Dr. Constance J. Chang-Hasnain received her B.S. in Electrical and Computer Engineering from the University of California, Davis (1982) and her Ph.D. in Electrical Engineering and Computer Science from the UC, Berkeley (1987). She was a Member of the Technical Staff at Bell Communications Research (1987–1992) and Assistant Professor of Electrical Engineering at Stanford University (1992–1995). She joined UC Berkeley as Professor of Electrical Engineering and Computer Sciences in 1996.

In 2006, Chang-Hasnain was named Whinnery Distinguished Chair Professor in 2006 and served as chair of the Nanoscale Science and Engineering Graduate Group at UC Berkeley 2006-2017. She has been the Associate Dean for Strategic Alliances of College of Engineering since 2014.  She is the Founding Co-Director of Tsinghua-Berkeley Shenzhen Institute (TBSI) and the Chief Academic Officer of Berkeley Education Alliance for Research in Singapore (BEARS) since 2015.  She is an Honorary Member of A.F. Ioffe Institute; a Chang Jiang Scholar Endowed Chair at Tsinghua University; and a Visiting Professor of Peking University, National Jiao Tung University  and National University of Singapore.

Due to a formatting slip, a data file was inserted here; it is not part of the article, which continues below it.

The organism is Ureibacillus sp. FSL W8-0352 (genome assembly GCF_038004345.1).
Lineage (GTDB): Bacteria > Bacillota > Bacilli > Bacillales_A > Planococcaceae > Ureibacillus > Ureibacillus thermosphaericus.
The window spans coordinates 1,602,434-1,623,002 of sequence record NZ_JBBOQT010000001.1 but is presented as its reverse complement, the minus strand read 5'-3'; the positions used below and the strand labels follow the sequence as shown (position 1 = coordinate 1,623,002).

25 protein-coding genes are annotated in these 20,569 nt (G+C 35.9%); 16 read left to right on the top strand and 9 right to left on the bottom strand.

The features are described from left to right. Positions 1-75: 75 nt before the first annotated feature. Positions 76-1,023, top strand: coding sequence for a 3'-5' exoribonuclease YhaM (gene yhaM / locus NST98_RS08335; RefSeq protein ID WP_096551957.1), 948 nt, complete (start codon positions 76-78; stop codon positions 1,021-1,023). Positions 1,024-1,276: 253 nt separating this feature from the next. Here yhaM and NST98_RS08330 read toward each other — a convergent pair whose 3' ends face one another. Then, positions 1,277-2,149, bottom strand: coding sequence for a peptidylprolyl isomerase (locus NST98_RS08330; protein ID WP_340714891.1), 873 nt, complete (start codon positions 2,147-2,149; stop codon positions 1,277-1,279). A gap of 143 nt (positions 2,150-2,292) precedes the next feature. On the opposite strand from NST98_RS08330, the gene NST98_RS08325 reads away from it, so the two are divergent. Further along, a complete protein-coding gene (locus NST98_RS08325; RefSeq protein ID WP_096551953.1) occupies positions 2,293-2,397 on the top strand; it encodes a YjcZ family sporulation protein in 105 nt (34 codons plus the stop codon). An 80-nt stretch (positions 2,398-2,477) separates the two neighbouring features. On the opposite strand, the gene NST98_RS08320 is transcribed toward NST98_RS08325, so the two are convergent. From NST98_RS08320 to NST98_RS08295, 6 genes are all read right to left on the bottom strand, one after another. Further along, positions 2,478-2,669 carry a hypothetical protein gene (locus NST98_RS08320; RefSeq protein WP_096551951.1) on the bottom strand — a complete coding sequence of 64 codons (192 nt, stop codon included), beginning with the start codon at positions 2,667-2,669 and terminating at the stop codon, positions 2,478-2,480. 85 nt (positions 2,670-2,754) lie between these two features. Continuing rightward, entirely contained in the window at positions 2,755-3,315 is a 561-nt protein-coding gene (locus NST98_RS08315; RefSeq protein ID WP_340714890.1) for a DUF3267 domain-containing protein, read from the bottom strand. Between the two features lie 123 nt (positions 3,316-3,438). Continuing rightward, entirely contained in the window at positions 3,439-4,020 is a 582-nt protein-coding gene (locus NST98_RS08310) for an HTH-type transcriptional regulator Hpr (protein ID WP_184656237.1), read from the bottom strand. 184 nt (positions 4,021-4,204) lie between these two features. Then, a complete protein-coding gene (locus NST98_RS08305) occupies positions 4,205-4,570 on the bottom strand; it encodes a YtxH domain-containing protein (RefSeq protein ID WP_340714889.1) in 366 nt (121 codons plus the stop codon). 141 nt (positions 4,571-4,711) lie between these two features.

A 34-year OSA member, Chang-Hasnain served as CLEO Program Co-chair (1997) and General Co-chair (1999); OSA Slow and Fast Light Topical Meeting Program Co-Chair (2006) and General Co-chair (2007); and OSA Frontiers in Optics Conference General Co-Chair (2007). She was the General Technical Co-Chair (2004) and General Co-Chair (2005) for the Asia Pacific Optical Communications Conference.  Her other volunteer positions include: US Air Force Scientific Advisory Board; IEEE Photonics Society Board of Governors; and the U.S. National Research Council’s Board on Assessment of NIST Programs, Study on Optics and Photonics, and U.S. Advisory Committee to the International Commission on Optics.